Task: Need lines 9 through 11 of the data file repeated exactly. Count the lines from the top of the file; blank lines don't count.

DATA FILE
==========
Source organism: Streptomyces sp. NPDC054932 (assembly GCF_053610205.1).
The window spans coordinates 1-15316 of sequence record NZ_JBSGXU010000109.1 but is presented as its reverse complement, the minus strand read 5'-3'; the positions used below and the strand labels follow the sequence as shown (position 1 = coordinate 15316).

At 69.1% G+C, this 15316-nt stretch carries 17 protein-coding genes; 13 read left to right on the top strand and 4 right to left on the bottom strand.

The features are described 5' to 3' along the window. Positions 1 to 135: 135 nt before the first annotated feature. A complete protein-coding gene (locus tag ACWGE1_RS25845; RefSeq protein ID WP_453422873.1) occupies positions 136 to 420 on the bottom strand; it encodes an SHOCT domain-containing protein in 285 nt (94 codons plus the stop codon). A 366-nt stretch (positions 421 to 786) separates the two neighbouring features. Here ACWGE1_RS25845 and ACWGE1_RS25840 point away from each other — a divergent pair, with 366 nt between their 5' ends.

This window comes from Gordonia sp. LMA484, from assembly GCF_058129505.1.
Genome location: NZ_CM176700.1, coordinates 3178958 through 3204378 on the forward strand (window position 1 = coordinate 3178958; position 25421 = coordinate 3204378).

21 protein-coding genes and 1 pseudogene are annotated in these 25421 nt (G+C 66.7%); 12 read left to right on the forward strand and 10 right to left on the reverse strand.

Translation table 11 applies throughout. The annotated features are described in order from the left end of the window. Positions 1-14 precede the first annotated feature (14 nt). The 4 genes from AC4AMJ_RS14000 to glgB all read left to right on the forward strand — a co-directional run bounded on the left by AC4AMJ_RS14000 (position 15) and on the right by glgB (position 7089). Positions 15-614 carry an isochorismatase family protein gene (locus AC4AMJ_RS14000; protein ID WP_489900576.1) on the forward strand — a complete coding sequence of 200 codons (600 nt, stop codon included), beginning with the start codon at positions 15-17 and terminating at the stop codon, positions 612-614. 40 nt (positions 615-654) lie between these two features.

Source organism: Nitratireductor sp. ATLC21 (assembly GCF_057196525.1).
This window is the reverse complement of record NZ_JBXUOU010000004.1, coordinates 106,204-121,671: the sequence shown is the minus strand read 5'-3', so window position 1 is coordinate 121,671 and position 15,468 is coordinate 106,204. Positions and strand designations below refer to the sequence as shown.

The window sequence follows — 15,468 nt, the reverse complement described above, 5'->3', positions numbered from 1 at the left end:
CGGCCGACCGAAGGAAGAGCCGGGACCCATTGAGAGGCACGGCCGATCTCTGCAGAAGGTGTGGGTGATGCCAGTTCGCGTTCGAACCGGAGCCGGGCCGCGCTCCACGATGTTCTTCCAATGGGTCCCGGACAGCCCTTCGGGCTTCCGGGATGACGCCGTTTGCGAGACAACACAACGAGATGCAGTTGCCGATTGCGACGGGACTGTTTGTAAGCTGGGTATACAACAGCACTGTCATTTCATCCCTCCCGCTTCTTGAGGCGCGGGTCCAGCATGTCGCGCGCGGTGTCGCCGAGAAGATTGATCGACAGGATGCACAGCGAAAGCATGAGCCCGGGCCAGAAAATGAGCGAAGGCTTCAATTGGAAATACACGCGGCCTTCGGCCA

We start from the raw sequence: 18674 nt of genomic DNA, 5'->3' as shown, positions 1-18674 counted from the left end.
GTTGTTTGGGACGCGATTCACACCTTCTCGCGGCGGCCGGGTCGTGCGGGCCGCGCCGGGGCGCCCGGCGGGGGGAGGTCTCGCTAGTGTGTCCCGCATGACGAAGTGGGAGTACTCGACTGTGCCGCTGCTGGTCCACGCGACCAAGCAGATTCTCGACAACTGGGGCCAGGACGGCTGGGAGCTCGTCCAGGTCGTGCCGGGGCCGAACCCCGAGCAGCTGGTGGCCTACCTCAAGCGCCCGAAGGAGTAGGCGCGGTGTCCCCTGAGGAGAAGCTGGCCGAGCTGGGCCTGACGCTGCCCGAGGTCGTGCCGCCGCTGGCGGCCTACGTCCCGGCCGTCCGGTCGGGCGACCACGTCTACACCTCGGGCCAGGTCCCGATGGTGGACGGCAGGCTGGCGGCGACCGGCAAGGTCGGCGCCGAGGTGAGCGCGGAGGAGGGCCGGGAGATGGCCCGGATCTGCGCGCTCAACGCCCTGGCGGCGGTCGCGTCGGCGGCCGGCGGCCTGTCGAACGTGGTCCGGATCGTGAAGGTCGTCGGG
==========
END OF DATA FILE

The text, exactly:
Source organism: Nitratireductor sp. ATLC21 (assembly GCF_057196525.1).
This window is the reverse complement of record NZ_JBXUOU010000004.1, coordinates 106,204-121,671: the sequence shown is the minus strand read 5'-3', so window position 1 is coordinate 121,671 and position 15,468 is coordinate 106,204. Positions and strand designations below refer to the sequence as shown.

The window sequence follows — 15,468 nt, the reverse complement described above, 5'->3', positions numbered from 1 at the left end: